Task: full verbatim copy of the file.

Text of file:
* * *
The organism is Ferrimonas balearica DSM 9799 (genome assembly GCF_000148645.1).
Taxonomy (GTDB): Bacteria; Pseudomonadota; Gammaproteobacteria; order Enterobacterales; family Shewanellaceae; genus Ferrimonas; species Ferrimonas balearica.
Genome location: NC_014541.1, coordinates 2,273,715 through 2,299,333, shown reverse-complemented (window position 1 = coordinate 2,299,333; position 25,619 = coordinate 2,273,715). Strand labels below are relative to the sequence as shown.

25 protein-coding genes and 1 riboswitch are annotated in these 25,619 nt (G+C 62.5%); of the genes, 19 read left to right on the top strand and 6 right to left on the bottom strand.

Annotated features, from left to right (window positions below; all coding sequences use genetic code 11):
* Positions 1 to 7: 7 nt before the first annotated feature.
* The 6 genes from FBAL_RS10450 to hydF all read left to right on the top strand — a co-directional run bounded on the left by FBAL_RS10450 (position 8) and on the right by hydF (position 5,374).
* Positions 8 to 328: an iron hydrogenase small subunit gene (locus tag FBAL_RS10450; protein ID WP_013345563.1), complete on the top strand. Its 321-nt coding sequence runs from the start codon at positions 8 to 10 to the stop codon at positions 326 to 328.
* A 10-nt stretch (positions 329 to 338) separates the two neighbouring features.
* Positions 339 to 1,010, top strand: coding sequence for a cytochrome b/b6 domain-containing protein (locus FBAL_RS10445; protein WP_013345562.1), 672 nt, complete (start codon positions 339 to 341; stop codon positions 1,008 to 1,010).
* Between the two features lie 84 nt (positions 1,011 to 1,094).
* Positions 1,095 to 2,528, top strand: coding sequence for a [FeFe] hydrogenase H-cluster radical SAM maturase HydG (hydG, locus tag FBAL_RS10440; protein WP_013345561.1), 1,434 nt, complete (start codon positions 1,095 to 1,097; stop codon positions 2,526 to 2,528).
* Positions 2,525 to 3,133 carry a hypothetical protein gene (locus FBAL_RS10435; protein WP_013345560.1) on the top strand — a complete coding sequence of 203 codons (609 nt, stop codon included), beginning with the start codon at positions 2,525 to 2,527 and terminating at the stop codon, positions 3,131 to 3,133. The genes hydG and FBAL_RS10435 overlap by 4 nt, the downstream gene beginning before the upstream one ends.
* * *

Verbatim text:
The organism is Ferrimonas balearica DSM 9799 (genome assembly GCF_000148645.1).
Taxonomy (GTDB): Bacteria; Pseudomonadota; Gammaproteobacteria; order Enterobacterales; family Shewanellaceae; genus Ferrimonas; species Ferrimonas balearica.
Genome location: NC_014541.1, coordinates 2,273,715 through 2,299,333, shown reverse-complemented (window position 1 = coordinate 2,299,333; position 25,619 = coordinate 2,273,715). Strand labels below are relative to the sequence as shown.

25 protein-coding genes and 1 riboswitch are annotated in these 25,619 nt (G+C 62.5%); of the genes, 19 read left to right on the top strand and 6 right to left on the bottom strand.

Annotated features, from left to right (window positions below; all coding sequences use genetic code 11):
* Positions 1 to 7: 7 nt before the first annotated feature.
* The 6 genes from FBAL_RS10450 to hydF all read left to right on the top strand — a co-directional run bounded on the left by FBAL_RS10450 (position 8) and on the right by hydF (position 5,374).
* Positions 8 to 328: an iron hydrogenase small subunit gene (locus tag FBAL_RS10450; protein ID WP_013345563.1), complete on the top strand. Its 321-nt coding sequence runs from the start codon at positions 8 to 10 to the stop codon at positions 326 to 328.
* A 10-nt stretch (positions 329 to 338) separates the two neighbouring features.
* Positions 339 to 1,010, top strand: coding sequence for a cytochrome b/b6 domain-containing protein (locus FBAL_RS10445; protein WP_013345562.1), 672 nt, complete (start codon positions 339 to 341; stop codon positions 1,008 to 1,010).
* Between the two features lie 84 nt (positions 1,011 to 1,094).
* Positions 1,095 to 2,528, top strand: coding sequence for a [FeFe] hydrogenase H-cluster radical SAM maturase HydG (hydG, locus tag FBAL_RS10440; protein WP_013345561.1), 1,434 nt, complete (start codon positions 1,095 to 1,097; stop codon positions 2,526 to 2,528).
* Positions 2,525 to 3,133 carry a hypothetical protein gene (locus FBAL_RS10435; protein WP_013345560.1) on the top strand — a complete coding sequence of 203 codons (609 nt, stop codon included), beginning with the start codon at positions 2,525 to 2,527 and terminating at the stop codon, positions 3,131 to 3,133. The genes hydG and FBAL_RS10435 overlap by 4 nt, the downstream gene beginning before the upstream one ends.